Victorian London becomes the setting for a cover-shooter involving Knights of the Round Table, steampunk weapons and class warfare.
The main character in The Order: 1886 is a white male, mid-30s, facial hair, gruff voice. He shoots people.
Strictly speaking, he's a white male who is centuries old. His facial hair is less the standard 21st-century stubbled-cheek variety, more Flashman-esque dandy whiskers.
He wields meaty Victorian alternate-technology steampunk weapons. The game is set in shanty 19th-century London (specifically, Whitechapel), which, as we all know, was generally shaded bluey-gray.
This version of London is an alternative in the sense that it never really existed. But it is simultaneously not an alternative, in the sense that TV and movies are crammed with an infinity of 19th-century Londons featuring dashing, violent chaps wielding unlikely firearms against netherworld monstrosities. One such apparitioned onto my telly the other day, starring a cowboy and '80s James Bond. Alternative late-19th-century London is a jolly bowler hatful of tricks.
In this one, the hero is Galahad, of Knights of the Round Table fame. He is not the original one. Given that the Knights of the Round Table live (in this world) 10 times longer than mortals, he is version three of the original. In this respect he is like Doctor Who (also a regular visitor to alternative London and also in the company of an attractive female chum).
Isabeau is Galahad's female sidekick. She carries a large weapon and is, according to developer Ready at Dawn, a "badass."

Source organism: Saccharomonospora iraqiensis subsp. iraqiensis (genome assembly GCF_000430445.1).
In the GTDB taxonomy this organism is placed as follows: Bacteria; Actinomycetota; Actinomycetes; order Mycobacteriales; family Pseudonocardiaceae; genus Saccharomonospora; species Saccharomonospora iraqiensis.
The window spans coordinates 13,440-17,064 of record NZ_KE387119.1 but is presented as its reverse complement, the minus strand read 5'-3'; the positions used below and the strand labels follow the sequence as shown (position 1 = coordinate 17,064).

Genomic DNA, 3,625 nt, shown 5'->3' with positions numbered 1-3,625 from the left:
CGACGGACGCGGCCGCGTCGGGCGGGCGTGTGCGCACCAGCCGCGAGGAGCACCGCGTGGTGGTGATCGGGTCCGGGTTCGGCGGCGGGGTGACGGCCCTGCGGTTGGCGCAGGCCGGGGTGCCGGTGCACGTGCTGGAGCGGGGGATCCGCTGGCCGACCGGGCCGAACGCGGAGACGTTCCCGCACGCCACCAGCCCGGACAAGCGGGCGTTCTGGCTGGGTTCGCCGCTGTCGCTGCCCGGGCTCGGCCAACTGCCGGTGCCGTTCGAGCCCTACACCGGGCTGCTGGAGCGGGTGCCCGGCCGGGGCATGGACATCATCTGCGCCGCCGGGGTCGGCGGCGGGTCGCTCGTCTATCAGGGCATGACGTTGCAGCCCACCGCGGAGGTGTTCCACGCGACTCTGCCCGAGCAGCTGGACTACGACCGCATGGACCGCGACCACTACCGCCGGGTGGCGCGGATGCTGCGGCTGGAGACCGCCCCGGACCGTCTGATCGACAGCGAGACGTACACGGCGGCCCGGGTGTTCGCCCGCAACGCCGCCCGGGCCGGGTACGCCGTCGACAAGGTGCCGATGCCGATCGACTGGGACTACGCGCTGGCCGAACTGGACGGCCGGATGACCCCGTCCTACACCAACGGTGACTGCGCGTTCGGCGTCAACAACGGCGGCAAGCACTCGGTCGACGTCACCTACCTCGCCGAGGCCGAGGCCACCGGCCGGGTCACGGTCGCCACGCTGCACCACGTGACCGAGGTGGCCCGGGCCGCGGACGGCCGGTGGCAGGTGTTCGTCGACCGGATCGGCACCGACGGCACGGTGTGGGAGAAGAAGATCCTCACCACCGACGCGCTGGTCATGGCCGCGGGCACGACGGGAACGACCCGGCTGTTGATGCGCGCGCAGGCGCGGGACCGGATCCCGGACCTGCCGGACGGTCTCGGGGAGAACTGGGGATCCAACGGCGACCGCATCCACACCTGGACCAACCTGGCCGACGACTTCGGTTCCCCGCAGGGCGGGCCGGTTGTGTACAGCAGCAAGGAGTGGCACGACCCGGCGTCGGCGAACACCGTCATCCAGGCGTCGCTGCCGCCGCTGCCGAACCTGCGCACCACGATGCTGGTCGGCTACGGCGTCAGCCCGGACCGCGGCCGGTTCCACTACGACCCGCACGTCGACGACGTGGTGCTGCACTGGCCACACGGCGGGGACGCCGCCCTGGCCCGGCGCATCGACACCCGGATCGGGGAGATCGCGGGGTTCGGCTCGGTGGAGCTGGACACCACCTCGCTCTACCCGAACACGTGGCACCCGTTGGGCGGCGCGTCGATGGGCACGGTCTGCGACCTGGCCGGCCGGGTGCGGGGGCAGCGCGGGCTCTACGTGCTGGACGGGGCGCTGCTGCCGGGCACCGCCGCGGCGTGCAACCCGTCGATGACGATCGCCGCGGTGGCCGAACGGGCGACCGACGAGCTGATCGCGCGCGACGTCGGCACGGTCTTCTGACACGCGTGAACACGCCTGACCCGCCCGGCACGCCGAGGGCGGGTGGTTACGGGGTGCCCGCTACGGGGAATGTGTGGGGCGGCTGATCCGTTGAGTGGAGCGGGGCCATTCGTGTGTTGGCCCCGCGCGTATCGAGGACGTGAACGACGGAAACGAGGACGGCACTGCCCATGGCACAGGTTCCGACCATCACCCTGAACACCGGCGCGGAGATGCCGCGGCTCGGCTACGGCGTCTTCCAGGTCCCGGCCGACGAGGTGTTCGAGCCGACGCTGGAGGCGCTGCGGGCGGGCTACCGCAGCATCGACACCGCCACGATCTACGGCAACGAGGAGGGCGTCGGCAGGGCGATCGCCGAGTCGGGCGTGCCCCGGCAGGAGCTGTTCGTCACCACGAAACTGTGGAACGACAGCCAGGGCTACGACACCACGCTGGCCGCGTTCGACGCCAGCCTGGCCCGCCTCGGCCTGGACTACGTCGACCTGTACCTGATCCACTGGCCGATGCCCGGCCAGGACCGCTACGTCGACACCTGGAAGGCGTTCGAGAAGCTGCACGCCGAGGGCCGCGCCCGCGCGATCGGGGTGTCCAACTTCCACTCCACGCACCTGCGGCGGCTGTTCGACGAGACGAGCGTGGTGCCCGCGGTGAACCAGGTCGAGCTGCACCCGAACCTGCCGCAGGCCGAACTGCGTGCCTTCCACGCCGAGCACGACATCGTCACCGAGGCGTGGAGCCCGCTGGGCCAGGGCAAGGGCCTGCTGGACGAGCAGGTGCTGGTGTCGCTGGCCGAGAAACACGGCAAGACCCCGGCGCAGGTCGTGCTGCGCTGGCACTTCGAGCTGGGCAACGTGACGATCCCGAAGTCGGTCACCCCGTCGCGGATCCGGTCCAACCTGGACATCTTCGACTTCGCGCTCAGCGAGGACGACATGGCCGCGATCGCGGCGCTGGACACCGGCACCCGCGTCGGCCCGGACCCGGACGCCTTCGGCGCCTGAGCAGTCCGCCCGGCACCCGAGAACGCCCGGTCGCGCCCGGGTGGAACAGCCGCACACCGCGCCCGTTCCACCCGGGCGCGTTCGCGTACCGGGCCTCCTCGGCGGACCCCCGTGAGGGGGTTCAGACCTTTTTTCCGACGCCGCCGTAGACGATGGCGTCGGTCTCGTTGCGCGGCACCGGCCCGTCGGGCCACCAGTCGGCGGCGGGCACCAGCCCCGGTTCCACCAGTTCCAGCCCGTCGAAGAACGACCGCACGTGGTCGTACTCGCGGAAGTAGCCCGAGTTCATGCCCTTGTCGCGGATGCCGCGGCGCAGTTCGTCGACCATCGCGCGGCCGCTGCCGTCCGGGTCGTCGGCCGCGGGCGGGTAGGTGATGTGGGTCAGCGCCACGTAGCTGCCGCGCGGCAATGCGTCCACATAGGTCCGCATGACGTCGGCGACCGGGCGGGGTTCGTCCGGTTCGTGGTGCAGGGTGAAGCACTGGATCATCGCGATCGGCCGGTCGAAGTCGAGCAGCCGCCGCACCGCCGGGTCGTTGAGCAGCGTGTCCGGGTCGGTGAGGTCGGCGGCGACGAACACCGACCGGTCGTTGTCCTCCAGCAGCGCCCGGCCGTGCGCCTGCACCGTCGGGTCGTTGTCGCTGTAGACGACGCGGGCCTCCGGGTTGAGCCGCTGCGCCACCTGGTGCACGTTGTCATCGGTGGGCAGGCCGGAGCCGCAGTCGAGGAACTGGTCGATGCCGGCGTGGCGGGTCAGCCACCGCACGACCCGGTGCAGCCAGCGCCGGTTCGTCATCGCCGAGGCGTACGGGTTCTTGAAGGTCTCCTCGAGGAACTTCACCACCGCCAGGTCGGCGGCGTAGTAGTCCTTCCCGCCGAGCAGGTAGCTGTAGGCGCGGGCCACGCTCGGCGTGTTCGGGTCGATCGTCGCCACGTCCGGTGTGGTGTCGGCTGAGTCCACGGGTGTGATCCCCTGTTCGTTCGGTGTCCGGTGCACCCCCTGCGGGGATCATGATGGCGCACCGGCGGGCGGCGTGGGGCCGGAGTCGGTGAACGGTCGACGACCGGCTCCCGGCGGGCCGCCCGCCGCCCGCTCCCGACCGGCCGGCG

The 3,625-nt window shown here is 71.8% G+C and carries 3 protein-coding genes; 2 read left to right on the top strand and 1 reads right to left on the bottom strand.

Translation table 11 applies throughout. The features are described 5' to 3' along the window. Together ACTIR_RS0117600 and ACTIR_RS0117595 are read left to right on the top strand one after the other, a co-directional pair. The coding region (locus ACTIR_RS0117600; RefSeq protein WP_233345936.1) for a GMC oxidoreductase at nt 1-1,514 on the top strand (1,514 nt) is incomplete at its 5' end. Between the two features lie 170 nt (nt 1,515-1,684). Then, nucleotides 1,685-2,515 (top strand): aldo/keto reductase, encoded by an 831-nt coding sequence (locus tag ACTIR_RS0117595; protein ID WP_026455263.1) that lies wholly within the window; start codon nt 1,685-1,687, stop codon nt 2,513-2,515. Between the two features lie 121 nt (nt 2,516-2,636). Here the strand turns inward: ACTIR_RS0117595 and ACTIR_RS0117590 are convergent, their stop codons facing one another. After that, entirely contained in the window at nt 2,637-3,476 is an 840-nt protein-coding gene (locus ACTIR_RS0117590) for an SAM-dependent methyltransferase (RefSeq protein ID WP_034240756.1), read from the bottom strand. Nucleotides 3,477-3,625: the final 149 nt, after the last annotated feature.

At a recent pre-E3 media event, during which the game's release was announced as delayed from late this year to early 2015, I was given an opportunity to play a short (very, very short) section of The Order and I will say from the out that it was fun, in a Gears of War, strangulated options sort of way.
Galahad and Isabeau and some other fellows are holed up in splintered Dickensian squalor. Assailants are shooting at them from multiple directions, as the heroes attempt to exit a building. Galahad is trying to save the life of an injured copper, so we know he is both a nice guy and on the side of law and order.
There are a small number of standing pillars that I am given to use as cover. My allies do likewise, popping out from time to time to fire at the enemy and contribute to various flashes of standard shoot-out dialog.
My gun is terrific. It shoots multiple projectiles, which bury themselves in the woodwork around my targets. They do not seem to do much harm, until I augment them with a fireball, which lights up the projectiles. My enemies die horribly, soon to be replaced by new waves of roof-crawling baddies. We escape, move onto a new set of barricades and get down to some urgent exposition.